Hollow microparticles; are incorporated in order to improve the consistency of the slurry and to simplify the drying process by making the system more porous for water removal and for imparting to the finished layer a low heat conductivity. The increased content of air because of the hollow microbodies considerably increases the insulating ability of the coating. The microparticles are hollow filler bodies which usually are spherical. With some types of metal, a small amount of a surface active agent may be incorporated in the composition in order to obtain improved rheological properties regarding the flowability of the slurry on the substrate upon application thereto.

The composition according to the invention is primarily intended to be applied to the inner side of an exhaust pipe. On present-day motor-cars equipped with catalysts, the exhaust pipe is heat-insulated between the engine and the catalyst to quickly reach the ignition temperature of the catalyst. As a rule, the insulation was applied to the outside of the exhaust pipe, because the corrosive atmosphere within the pipe in particular and also the great variations in temperature causes difficulties. However, if the insulating layer is applied to the inner side of the exhaust pipe, the exhaust temperature will rise more quickly, by about 10-20g, in that the exhaust pipe as such is not heated, and the heat is instead conducted directly to the catalyst. On the other hand, it was found difficult to impart to the internal layer the requisite characteristics.

A closely related composition is disclosed in US-A 4,248,752 which, however, makes no mention of its application to exhaust pipes and the specific problems encountered in that connection. The prior art composition was tested in a number of comparison tests together with the composition according to the invention, and it was found that the prior art composition has a higher corrosion tendency than the present composition, primarily because it has a higher pH value, i.e. pH=11, whereas the composition according to the invention has pH=9. Furthermore, the finished coating comprising the prior art composition is fairly soft, presumably because it comprises an adhesion agent, whereas the coating according to the invention is hard.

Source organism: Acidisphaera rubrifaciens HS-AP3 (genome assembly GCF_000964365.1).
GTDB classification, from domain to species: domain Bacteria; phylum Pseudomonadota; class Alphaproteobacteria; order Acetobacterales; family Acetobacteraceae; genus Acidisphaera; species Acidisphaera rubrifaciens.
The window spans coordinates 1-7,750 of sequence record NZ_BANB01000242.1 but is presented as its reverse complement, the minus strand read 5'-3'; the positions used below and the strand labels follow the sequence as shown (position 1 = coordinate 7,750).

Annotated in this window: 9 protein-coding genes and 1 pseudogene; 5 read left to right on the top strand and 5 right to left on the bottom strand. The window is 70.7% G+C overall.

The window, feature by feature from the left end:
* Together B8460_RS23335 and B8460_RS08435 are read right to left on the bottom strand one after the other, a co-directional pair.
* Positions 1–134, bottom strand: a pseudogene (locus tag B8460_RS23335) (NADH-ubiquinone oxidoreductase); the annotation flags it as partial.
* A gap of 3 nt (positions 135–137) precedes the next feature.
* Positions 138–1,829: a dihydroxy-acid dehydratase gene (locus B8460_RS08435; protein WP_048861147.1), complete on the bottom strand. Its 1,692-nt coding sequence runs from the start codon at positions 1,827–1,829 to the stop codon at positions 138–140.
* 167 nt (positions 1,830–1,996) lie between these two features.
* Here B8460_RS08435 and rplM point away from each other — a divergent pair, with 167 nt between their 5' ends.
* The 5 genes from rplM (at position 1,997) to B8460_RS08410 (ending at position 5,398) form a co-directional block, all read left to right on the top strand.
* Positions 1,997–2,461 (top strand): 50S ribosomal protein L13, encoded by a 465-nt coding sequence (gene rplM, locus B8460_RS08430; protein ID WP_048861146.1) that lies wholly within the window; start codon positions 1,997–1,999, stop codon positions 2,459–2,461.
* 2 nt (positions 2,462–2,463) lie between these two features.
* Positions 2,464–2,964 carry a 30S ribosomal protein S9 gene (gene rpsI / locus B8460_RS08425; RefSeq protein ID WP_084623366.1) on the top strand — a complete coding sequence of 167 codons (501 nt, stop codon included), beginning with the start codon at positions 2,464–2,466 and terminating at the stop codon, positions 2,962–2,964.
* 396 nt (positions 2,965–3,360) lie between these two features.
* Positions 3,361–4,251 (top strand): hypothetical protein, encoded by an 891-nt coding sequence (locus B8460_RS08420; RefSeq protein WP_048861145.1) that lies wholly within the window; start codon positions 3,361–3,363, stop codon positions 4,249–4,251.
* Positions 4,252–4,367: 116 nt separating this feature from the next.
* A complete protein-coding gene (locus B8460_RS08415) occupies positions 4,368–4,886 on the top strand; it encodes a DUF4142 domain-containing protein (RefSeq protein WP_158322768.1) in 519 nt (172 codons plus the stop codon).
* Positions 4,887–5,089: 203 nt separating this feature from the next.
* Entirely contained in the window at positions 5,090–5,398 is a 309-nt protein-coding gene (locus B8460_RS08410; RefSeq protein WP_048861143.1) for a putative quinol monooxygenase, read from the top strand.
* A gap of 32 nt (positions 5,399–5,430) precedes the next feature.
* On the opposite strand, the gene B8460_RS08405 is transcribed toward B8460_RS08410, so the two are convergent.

In a preferred embodiment of the invention, the composition comprises, in % by weight:

25-30% of potassium water glass;

25-30% of colloidal silica;

15-20% of inorganic filler

5-10% of Al2 O3 -SiO2 fibres;

2-5% of hollow microspheres; and

10-20% of water.

The composition according to the invention is produced by (1) mixing potassium silicate with ceramic fibres; (2) adding silica binder under continuous agitation; (3) adding the inorganic filler and water and continuing agitation until a homogeneous mixture is obtained; and (4) adding microparticles under careful agitation.

When the composition according to the invention is to be used as a heat-insulating coating on an internal combustion engine exhaust pipe, it is applied in viscous waterslurried form by so-called "pouring through" technique, i.e. the slurry is poured through the pipe to form a coating, dried at 50-150° C. for 0.5-3 hours and at 150-300° C. for 0.5-2 hours, optionally followed by one or more further drying cycles, whereupon the procedure is repeated from 2 to 5 times, preferably 3 times. Each separate layer may obtain a thickness of about 0.5 mm, and a total layer thickness of 1-1.5 mm is preferred.

For some applications with extreme temperature conditions, exhaust port liners are used, and a ceramic composition according to the invention can be applied by casting into the interspaces of the pipe to form a so-called sandwich structure. Immersion technique is used for applying the desired layer which is dried as indicated above in coating, a very high temperature resistance is more important than the mechanical strength characteristics.


From a ceramic composition according to the invention a slurry was prepared which comprised